Why do amyloid plaques cause Alzheimer’s disease? While it would seem to be self-evident that neurons would prefer not to be surrounded by tangled forest of malfolded, insoluble protein deposits, the mechanism by which these plaques cause neuronal death remains an active subject of inquiry.

Cell-autonomous mechanisms (i.e., those in which the plaques act directly on the neurons that will ultimately die, which are the same cells that produced the Aß and tau protein that make up the plaques) are likely to be most important, but some scholars have begun to consider the cell-non-autonomous possibilities. What if the primary action of amyloid plaques is on another type of cell entirely — such as the ubiquitous, essential, yet still poorly understood neuronal support cell, the microglia? Flanary et al. argue that the presence of amyloid plaques accelerates the process of microglial senescence:

Advanced age and presence of intracerebral amyloid deposits are known to be major risk factors for development of neurodegeneration in Alzheimer’s disease (AD), and both have been associated with microglial activation. However, the specific role of activated microglia in AD pathogenesis remains unresolved. Here we report that microglial cells exhibit significant telomere shortening and reduction of telomerase activity with normal aging in rats, and that in humans there is a tendency toward telomere shortening with presence of dementia. Human brains containing high amyloid loads demonstrate a significantly higher degree of microglial dystrophy than nondemented, amyloid-free control subjects. Collectively, these findings show that microglial cell senescence associated with telomere shortening and normal aging is exacerbated by the presence of amyloid. They suggest that degeneration of microglia is a factor in the pathogenesis of AD.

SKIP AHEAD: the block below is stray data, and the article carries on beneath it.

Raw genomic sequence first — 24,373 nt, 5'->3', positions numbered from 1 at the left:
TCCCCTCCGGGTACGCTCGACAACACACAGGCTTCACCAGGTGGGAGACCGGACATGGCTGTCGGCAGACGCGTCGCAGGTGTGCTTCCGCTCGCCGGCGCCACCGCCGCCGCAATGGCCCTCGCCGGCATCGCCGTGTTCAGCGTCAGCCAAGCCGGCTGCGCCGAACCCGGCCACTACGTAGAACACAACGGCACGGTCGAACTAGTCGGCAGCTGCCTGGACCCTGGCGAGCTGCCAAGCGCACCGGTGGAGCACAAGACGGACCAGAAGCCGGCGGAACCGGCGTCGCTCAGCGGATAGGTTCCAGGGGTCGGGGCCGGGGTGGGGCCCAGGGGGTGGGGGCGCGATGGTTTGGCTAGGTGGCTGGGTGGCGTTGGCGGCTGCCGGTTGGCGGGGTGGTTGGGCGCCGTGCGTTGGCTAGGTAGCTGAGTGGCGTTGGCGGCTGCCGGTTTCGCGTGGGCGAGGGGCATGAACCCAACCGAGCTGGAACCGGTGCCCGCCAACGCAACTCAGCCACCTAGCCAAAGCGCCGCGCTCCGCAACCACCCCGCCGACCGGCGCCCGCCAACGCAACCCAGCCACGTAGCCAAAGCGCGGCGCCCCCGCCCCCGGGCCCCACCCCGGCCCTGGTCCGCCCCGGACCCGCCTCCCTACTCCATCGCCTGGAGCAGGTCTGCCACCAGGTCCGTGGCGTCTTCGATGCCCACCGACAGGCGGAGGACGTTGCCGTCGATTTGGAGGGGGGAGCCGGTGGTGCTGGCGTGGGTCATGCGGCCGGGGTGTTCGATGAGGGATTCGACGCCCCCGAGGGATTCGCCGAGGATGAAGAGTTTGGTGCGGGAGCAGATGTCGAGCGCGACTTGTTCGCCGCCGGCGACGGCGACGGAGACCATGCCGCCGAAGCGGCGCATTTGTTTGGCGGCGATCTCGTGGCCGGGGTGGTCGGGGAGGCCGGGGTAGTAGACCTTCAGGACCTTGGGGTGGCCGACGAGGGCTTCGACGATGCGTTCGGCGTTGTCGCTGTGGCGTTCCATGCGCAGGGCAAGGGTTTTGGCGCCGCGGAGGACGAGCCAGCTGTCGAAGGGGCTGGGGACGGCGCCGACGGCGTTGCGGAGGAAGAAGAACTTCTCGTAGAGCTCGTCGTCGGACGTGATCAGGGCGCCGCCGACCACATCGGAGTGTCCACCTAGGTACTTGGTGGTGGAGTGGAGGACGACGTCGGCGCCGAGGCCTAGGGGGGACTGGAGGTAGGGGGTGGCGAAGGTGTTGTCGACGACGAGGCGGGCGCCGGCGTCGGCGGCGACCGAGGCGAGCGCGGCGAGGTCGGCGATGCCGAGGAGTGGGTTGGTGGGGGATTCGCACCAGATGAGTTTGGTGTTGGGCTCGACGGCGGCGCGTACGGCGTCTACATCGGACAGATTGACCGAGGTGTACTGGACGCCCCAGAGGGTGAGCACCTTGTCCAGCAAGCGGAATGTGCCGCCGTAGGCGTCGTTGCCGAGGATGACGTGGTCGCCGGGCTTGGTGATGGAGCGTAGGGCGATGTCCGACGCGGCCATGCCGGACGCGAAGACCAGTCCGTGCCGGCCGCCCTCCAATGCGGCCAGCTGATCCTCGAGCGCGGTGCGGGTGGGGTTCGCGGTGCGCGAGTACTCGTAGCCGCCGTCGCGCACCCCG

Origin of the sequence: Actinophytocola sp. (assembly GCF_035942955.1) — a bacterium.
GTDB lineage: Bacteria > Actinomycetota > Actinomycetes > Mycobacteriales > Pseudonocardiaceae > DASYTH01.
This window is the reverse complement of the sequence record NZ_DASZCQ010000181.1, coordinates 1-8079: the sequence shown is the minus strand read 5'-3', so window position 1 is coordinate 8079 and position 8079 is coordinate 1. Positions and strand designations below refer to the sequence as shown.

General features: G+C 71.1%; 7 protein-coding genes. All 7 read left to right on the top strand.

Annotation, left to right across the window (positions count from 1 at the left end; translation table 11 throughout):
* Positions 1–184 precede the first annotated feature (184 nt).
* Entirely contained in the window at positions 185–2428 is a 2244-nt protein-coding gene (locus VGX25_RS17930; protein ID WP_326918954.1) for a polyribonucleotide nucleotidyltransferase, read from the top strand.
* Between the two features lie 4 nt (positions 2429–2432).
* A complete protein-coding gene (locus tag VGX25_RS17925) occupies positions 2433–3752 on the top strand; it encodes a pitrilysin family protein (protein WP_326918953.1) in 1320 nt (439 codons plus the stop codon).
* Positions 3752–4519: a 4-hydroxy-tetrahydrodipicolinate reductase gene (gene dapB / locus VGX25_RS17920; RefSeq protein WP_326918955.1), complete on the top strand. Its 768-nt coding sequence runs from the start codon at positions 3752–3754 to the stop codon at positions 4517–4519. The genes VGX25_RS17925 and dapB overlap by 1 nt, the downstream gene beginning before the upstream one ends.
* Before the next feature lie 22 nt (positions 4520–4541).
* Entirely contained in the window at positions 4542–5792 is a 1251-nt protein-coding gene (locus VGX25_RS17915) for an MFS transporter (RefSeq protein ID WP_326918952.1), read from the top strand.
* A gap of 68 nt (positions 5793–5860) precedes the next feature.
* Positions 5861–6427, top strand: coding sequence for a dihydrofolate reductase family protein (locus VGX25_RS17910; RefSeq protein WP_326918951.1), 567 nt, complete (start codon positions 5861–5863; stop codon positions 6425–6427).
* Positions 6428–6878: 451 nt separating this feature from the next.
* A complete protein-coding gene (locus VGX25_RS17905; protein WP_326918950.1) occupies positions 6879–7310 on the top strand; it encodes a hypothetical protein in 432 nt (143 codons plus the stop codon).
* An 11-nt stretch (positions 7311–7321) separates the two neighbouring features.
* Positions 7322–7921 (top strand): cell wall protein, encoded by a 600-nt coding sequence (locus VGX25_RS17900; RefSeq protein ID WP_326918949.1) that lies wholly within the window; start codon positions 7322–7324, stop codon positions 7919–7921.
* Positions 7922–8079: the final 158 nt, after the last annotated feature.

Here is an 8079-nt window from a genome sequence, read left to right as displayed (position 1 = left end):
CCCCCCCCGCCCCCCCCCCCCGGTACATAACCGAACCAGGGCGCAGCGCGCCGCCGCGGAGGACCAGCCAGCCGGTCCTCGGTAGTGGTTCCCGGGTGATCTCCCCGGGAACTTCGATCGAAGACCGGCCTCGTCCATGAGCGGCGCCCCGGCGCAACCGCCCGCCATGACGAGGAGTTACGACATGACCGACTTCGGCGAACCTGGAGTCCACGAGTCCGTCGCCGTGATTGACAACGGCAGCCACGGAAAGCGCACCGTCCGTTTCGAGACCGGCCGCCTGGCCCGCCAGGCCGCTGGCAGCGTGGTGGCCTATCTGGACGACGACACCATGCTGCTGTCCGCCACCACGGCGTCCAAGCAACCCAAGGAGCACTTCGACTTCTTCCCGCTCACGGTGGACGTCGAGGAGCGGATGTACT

To summarize: Long-term activation of microglia exposed to amyloid results in telomere shortening (presumably the cells undergo more divisions than when they’re not activated), which ultimately leads to cellular senescence when telomeres become critically short. Consistent with this, senescent cells can be observed in amyloid brains, at higher levels than one would expect as a result of chronological age alone.

The authors do not demonstrate a direct connection to Alzheimer’s pathology, but it’s easy to build a model in which senescent microglia contribute to cell death. Evidence from our lab and others has shown that senescent cells, which accumulate throughout the body as a function of age and genotoxic damage, secrete high levels of dangerous signaling molecules, e.g., inflammatory cytokines, growth factors, and matrix metalloproteases. While the post-mitotic cells in the vicinity of senescent microglia are unlikely to respond to growth factors, the inflammatory factors and protease activity could easily conspire to make life quite unpleasant for the delicate neurons. This would be especially likely if the amyloid plaques are also causing direct damage to these cells.

Several labs are already considering ways to therapeutically eliminate senescent cells, either exploiting the body’s natural methods (immunologically) or using gene therapy. A firm connection between senescence and a scourge like Alzheimer’s (which, unlike aging as such, is already recognized by funding agencies as a pathology) could go a long way toward energizing such efforts.